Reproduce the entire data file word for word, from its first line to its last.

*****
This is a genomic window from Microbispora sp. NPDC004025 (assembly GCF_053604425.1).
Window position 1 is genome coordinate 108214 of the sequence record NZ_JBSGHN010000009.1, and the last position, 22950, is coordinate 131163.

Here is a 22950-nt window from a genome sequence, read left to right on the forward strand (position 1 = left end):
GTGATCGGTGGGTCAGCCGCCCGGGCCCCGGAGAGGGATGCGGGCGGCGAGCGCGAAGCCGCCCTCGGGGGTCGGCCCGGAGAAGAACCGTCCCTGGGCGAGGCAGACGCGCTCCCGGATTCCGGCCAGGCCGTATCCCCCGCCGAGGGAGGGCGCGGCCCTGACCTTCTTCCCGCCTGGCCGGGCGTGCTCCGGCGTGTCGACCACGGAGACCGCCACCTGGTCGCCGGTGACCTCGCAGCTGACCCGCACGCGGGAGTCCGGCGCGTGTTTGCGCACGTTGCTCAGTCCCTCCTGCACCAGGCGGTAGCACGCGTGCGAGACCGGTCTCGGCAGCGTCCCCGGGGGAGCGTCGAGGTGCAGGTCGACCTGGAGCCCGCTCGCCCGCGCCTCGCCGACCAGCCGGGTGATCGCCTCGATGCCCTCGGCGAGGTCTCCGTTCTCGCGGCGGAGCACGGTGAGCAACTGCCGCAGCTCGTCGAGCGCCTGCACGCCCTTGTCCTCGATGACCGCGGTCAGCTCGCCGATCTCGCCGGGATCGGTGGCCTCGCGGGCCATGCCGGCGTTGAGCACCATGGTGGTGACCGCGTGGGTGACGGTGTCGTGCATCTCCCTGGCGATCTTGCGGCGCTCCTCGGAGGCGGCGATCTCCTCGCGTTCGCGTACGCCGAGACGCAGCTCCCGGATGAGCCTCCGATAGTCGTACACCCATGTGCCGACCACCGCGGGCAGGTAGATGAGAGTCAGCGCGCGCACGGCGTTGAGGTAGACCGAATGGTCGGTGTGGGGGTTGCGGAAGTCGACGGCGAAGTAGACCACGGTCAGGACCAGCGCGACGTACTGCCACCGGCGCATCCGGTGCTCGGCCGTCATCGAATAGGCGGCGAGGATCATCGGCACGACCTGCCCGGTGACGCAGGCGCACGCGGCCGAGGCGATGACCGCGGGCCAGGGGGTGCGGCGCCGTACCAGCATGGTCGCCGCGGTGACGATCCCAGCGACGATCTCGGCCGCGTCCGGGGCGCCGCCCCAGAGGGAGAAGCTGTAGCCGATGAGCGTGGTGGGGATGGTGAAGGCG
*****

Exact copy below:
This is a genomic window from Microbispora sp. NPDC004025 (assembly GCF_053604425.1).
Window position 1 is genome coordinate 108214 of the sequence record NZ_JBSGHN010000009.1, and the last position, 22950, is coordinate 131163.

Here is a 22950-nt window from a genome sequence, read left to right on the forward strand (position 1 = left end):
GTGATCGGTGGGTCAGCCGCCCGGGCCCCGGAGAGGGATGCGGGCGGCGAGCGCGAAGCCGCCCTCGGGGGTCGGCCCGGAGAAGAACCGTCCCTGGGCGAGGCAGACGCGCTCCCGGATTCCGGCCAGGCCGTATCCCCCGCCGAGGGAGGGCGCGGCCCTGACCTTCTTCCCGCCTGGCCGGGCGTGCTCCGGCGTGTCGACCACGGAGACCGCCACCTGGTCGCCGGTGACCTCGCAGCTGACCCGCACGCGGGAGTCCGGCGCGTGTTTGCGCACGTTGCTCAGTCCCTCCTGCACCAGGCGGTAGCACGCGTGCGAGACCGGTCTCGGCAGCGTCCCCGGGGGAGCGTCGAGGTGCAGGTCGACCTGGAGCCCGCTCGCCCGCGCCTCGCCGACCAGCCGGGTGATCGCCTCGATGCCCTCGGCGAGGTCTCCGTTCTCGCGGCGGAGCACGGTGAGCAACTGCCGCAGCTCGTCGAGCGCCTGCACGCCCTTGTCCTCGATGACCGCGGTCAGCTCGCCGATCTCGCCGGGATCGGTGGCCTCGCGGGCCATGCCGGCGTTGAGCACCATGGTGGTGACCGCGTGGGTGACGGTGTCGTGCATCTCCCTGGCGATCTTGCGGCGCTCCTCGGAGGCGGCGATCTCCTCGCGTTCGCGTACGCCGAGACGCAGCTCCCGGATGAGCCTCCGATAGTCGTACACCCATGTGCCGACCACCGCGGGCAGGTAGATGAGAGTCAGCGCGCGCACGGCGTTGAGGTAGACCGAATGGTCGGTGTGGGGGTTGCGGAAGTCGACGGCGAAGTAGACCACGGTCAGGACCAGCGCGACGTACTGCCACCGGCGCATCCGGTGCTCGGCCGTCATCGAATAGGCGGCGAGGATCATCGGCACGACCTGCCCGGTGACGCAGGCGCACGCGGCCGAGGCGATGACCGCGGGCCAGGGGGTGCGGCGCCGTACCAGCATGGTCGCCGCGGTGACGATCCCAGCGACGATCTCGGCCGCGTCCGGGGCGCCGCCCCAGAGGGAGAAGCTGTAGCCGATGAGCGTGGTGGGGATGGTGAAGGCG